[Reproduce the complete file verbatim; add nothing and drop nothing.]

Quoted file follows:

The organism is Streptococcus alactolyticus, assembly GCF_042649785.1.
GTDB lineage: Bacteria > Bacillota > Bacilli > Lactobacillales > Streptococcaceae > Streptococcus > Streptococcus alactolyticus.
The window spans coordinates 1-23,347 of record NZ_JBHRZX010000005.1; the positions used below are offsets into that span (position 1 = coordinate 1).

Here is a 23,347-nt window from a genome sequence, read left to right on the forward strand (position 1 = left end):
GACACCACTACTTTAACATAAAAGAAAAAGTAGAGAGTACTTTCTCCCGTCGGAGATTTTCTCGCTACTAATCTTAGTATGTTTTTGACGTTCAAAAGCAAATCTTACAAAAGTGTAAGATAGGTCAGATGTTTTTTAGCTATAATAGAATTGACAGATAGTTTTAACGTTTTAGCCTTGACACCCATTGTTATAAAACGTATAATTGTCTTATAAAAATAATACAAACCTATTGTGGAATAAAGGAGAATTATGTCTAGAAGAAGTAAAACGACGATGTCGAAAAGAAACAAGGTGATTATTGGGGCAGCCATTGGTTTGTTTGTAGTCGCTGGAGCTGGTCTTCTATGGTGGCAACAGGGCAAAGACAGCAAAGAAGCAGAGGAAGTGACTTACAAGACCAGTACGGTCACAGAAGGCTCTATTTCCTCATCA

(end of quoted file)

The organism is Streptococcus alactolyticus, assembly GCF_042649785.1.
GTDB lineage: Bacteria > Bacillota > Bacilli > Lactobacillales > Streptococcaceae > Streptococcus > Streptococcus alactolyticus.
The window spans coordinates 1-23,347 of record NZ_JBHRZX010000005.1; the positions used below are offsets into that span (position 1 = coordinate 1).

Here is a 23,347-nt window from a genome sequence, read left to right on the forward strand (position 1 = left end):
GACACCACTACTTTAACATAAAAGAAAAAGTAGAGAGTACTTTCTCCCGTCGGAGATTTTCTCGCTACTAATCTTAGTATGTTTTTGACGTTCAAAAGCAAATCTTACAAAAGTGTAAGATAGGTCAGATGTTTTTTAGCTATAATAGAATTGACAGATAGTTTTAACGTTTTAGCCTTGACACCCATTGTTATAAAACGTATAATTGTCTTATAAAAATAATACAAACCTATTGTGGAATAAAGGAGAATTATGTCTAGAAGAAGTAAAACGACGATGTCGAAAAGAAACAAGGTGATTATTGGGGCAGCCATTGGTTTGTTTGTAGTCGCTGGAGCTGGTCTTCTATGGTGGCAACAGGGCAAAGACAGCAAAGAAGCAGAGGAAGTGACTTACAAGACCAGTACGGTCACAGAAGGCTCTATTTCCTCATCA